ME 312 – Machine Design-I
This course is designed to expose students to analysis in machine design element failure theories. This includes failures due to static and fatigue loads. It involves fatigue strength and endurance level, modified stress, Goodman diagram and fatigue design under tensile and combined stresses. The content will encompass the design and selection of bolts, welding. At the end of the course, a student should have the capabilities to identify, make analysis and design the machine elements in the perspective of static and fatigue failure aspect. At last students able to write technical report and conduct oral presentations on proposal to models designed.
Pre-requisites, Co-requisites: ME 224, ME 213
ME 334 – Manufacturing Technology
This course discusses the fundamental aspect of various traditional manufacturing processes for metals and polymers. It starts by casting and welding technology of metals, followed by the plastic deforming processes such as forging, rolling, extrusion, and wire drawing. Polymers fabrication processes are included. Traditional machining processes are also covered. At the end of this course, the students should be able to select suitable manufacturing/ machining processes and materials to produce a part/product. The knowledge gained from this course also allows students to make right decision in designing products based on process requirements.
Pre-requisites, Co-requisites: MATH 204, ME 211
ME 431–INDUSTRAIL MANAGEMENT
Industrial management brings together the knowledge of the interactions between business/management and technology/engineering. The goal is to give engineers the skills to understand the technical implications of management decisions, as well as the business implications of technical decisions. Industrial management is a branch of engineering that deals with the creation and management of systems that integrate people and materials and energy in productive ways We address this issue at three different levels: firstly, the industry level, where the focus of attention is the economic and technical transformation in national and global markets. Secondly, the firm level, which focuses on the management of value-creating functions and processes such as research and development, operations and sourcing, and marketing and distribution. Thirdly, the individual level, which focuses on leading people in change.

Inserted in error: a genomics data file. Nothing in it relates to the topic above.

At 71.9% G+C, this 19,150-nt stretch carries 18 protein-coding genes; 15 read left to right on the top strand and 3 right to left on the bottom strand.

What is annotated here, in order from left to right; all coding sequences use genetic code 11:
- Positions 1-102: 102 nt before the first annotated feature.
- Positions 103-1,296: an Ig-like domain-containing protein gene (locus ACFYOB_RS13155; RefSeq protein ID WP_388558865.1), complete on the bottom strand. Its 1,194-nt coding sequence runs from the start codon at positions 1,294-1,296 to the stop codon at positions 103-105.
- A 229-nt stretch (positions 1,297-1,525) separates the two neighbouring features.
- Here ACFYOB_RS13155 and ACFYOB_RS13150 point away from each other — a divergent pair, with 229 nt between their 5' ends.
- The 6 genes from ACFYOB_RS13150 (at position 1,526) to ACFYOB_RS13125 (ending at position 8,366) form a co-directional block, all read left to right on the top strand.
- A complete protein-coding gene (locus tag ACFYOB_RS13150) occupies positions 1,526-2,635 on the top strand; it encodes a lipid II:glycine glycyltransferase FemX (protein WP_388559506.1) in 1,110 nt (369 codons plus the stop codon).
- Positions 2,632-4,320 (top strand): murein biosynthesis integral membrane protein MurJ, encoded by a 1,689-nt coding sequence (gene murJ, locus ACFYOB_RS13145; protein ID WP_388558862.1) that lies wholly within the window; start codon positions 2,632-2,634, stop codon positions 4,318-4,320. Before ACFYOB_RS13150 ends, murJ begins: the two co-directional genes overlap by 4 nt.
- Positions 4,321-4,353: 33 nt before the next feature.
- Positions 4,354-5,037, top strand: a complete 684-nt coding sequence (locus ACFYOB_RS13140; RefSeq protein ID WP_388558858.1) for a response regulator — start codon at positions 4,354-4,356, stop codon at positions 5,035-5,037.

Pre-requisites, Co-requisites: None
ME_471 Renewable Energy
This course will provide an introduction to conventional energy systems and renewable energy resources, with a scientific examination of the energy field and an emphasis on alternate energy sources and their applications & advantages and disadvantages. The class will explore society’s present needs and future energy demands, examine conventional energy sources and systems, including fossil fuels and nuclear energy, and then focus on alternate or renewable energy sources such as solar, biomass (conversions), wind power, geothermal, and hydro energy. Energy conservation methods will be emphasized. This course is an engineering introduction to renewable energy technologies and potentials. The course aims to introduce a general engineering/science audience to the basic concepts of renewable Energy. Each lecture contains several examples from real world applications and in-progress industrial developments.
Pre-requisites: ME 262
ME_346 Heat Transfer
In this course, conduction, convection, and radiation that constitute the three basic modes of heat transfer will be covered. Emphasis will be on developing a physical and analytical understanding of the three modes of heat transfer, as well as its applications. Students will develop an ability to apply the governing principles and physical intuition to solve single and multi-mode heat transfer problems. This course also introduces methods for calculating the rates of heat transfer by these three modes. The calculations usually involve energy balances and may include the flow of material to and from the system.